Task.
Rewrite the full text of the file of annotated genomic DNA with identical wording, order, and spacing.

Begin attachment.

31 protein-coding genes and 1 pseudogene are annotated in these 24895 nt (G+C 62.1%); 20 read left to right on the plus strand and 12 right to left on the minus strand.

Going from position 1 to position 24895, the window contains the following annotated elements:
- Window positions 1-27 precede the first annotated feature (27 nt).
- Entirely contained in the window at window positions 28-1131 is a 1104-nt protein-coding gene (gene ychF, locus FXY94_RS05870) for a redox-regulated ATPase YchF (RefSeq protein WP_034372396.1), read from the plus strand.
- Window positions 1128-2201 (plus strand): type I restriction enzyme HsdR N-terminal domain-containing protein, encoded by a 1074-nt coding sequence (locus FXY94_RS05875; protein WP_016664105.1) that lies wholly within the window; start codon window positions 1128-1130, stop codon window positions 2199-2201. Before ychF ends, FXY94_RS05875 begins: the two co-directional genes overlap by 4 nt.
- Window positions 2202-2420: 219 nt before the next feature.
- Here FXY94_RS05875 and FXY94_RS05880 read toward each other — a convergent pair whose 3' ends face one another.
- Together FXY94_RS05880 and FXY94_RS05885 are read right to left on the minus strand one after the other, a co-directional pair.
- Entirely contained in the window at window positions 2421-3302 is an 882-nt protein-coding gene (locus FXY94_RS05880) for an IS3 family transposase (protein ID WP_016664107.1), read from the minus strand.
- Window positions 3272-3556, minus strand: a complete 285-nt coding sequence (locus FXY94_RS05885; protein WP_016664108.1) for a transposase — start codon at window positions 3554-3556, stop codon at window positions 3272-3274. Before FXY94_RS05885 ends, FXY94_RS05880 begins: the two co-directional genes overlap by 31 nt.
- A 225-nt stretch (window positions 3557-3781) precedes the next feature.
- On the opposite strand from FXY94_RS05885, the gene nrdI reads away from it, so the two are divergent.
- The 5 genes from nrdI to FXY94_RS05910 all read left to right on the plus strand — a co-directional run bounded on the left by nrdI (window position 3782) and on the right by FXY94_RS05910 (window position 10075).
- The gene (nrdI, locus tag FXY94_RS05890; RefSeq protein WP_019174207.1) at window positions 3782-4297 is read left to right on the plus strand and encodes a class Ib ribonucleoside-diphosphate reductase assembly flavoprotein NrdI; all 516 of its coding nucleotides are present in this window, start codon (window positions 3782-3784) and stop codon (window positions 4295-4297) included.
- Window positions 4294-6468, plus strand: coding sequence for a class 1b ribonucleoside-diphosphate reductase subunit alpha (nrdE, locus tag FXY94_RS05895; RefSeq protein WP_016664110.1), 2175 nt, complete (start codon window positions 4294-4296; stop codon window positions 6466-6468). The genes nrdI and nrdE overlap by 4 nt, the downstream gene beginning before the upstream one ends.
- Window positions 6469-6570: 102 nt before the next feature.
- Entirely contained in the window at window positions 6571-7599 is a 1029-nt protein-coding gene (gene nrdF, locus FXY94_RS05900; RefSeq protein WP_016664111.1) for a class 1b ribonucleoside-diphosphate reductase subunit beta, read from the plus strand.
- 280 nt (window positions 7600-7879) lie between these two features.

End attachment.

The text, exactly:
31 protein-coding genes and 1 pseudogene are annotated in these 24895 nt (G+C 62.1%); 20 read left to right on the plus strand and 12 right to left on the minus strand.

Going from position 1 to position 24895, the window contains the following annotated elements:
- Window positions 1-27 precede the first annotated feature (27 nt).
- Entirely contained in the window at window positions 28-1131 is a 1104-nt protein-coding gene (gene ychF, locus FXY94_RS05870) for a redox-regulated ATPase YchF (RefSeq protein WP_034372396.1), read from the plus strand.
- Window positions 1128-2201 (plus strand): type I restriction enzyme HsdR N-terminal domain-containing protein, encoded by a 1074-nt coding sequence (locus FXY94_RS05875; protein WP_016664105.1) that lies wholly within the window; start codon window positions 1128-1130, stop codon window positions 2199-2201. Before ychF ends, FXY94_RS05875 begins: the two co-directional genes overlap by 4 nt.
- Window positions 2202-2420: 219 nt before the next feature.
- Here FXY94_RS05875 and FXY94_RS05880 read toward each other — a convergent pair whose 3' ends face one another.
- Together FXY94_RS05880 and FXY94_RS05885 are read right to left on the minus strand one after the other, a co-directional pair.
- Entirely contained in the window at window positions 2421-3302 is an 882-nt protein-coding gene (locus FXY94_RS05880) for an IS3 family transposase (protein ID WP_016664107.1), read from the minus strand.
- Window positions 3272-3556, minus strand: a complete 285-nt coding sequence (locus FXY94_RS05885; protein WP_016664108.1) for a transposase — start codon at window positions 3554-3556, stop codon at window positions 3272-3274. Before FXY94_RS05885 ends, FXY94_RS05880 begins: the two co-directional genes overlap by 31 nt.
- A 225-nt stretch (window positions 3557-3781) precedes the next feature.
- On the opposite strand from FXY94_RS05885, the gene nrdI reads away from it, so the two are divergent.
- The 5 genes from nrdI to FXY94_RS05910 all read left to right on the plus strand — a co-directional run bounded on the left by nrdI (window position 3782) and on the right by FXY94_RS05910 (window position 10075).
- The gene (nrdI, locus tag FXY94_RS05890; RefSeq protein WP_019174207.1) at window positions 3782-4297 is read left to right on the plus strand and encodes a class Ib ribonucleoside-diphosphate reductase assembly flavoprotein NrdI; all 516 of its coding nucleotides are present in this window, start codon (window positions 3782-3784) and stop codon (window positions 4295-4297) included.
- Window positions 4294-6468, plus strand: coding sequence for a class 1b ribonucleoside-diphosphate reductase subunit alpha (nrdE, locus tag FXY94_RS05895; RefSeq protein WP_016664110.1), 2175 nt, complete (start codon window positions 4294-4296; stop codon window positions 6466-6468). The genes nrdI and nrdE overlap by 4 nt, the downstream gene beginning before the upstream one ends.
- Window positions 6469-6570: 102 nt before the next feature.
- Entirely contained in the window at window positions 6571-7599 is a 1029-nt protein-coding gene (gene nrdF, locus FXY94_RS05900; RefSeq protein WP_016664111.1) for a class 1b ribonucleoside-diphosphate reductase subunit beta, read from the plus strand.
- 280 nt (window positions 7600-7879) lie between these two features.